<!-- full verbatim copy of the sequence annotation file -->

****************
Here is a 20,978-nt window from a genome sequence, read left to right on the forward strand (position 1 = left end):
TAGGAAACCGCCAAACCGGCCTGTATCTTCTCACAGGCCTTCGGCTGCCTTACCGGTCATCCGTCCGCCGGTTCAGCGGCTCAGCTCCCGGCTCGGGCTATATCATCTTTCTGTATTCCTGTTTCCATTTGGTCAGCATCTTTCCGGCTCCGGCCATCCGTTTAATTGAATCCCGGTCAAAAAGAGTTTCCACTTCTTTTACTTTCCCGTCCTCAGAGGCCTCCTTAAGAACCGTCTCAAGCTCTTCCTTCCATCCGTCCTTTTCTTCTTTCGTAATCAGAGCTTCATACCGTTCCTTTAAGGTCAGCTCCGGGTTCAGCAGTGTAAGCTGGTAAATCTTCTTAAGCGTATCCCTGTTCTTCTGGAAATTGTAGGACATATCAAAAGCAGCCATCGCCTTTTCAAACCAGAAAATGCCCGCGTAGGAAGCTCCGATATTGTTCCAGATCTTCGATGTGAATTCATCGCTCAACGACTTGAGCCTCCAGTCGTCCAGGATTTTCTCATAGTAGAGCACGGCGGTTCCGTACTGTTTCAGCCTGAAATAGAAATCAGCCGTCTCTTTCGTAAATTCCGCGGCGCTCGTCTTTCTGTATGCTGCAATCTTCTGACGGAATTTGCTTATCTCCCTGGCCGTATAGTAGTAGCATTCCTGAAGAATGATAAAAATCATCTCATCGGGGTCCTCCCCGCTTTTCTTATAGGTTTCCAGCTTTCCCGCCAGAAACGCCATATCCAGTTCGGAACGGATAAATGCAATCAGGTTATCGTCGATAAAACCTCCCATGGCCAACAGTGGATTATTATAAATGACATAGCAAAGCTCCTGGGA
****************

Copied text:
Here is a 20,978-nt window from a genome sequence, read left to right on the forward strand (position 1 = left end):
TAGGAAACCGCCAAACCGGCCTGTATCTTCTCACAGGCCTTCGGCTGCCTTACCGGTCATCCGTCCGCCGGTTCAGCGGCTCAGCTCCCGGCTCGGGCTATATCATCTTTCTGTATTCCTGTTTCCATTTGGTCAGCATCTTTCCGGCTCCGGCCATCCGTTTAATTGAATCCCGGTCAAAAAGAGTTTCCACTTCTTTTACTTTCCCGTCCTCAGAGGCCTCCTTAAGAACCGTCTCAAGCTCTTCCTTCCATCCGTCCTTTTCTTCTTTCGTAATCAGAGCTTCATACCGTTCCTTTAAGGTCAGCTCCGGGTTCAGCAGTGTAAGCTGGTAAATCTTCTTAAGCGTATCCCTGTTCTTCTGGAAATTGTAGGACATATCAAAAGCAGCCATCGCCTTTTCAAACCAGAAAATGCCCGCGTAGGAAGCTCCGATATTGTTCCAGATCTTCGATGTGAATTCATCGCTCAACGACTTGAGCCTCCAGTCGTCCAGGATTTTCTCATAGTAGAGCACGGCGGTTCCGTACTGTTTCAGCCTGAAATAGAAATCAGCCGTCTCTTTCGTAAATTCCGCGGCGCTCGTCTTTCTGTATGCTGCAATCTTCTGACGGAATTTGCTTATCTCCCTGGCCGTATAGTAGTAGCATTCCTGAAGAATGATAAAAATCATCTCATCGGGGTCCTCCCCGCTTTTCTTATAGGTTTCCAGCTTTCCCGCCAGAAACGCCATATCCAGTTCGGAACGGATAAATGCAATCAGGTTATCGTCGATAAAACCTCCCATGGCCAACAGTGGATTATTATAAATGACATAGCAAAGCTCCTGGGA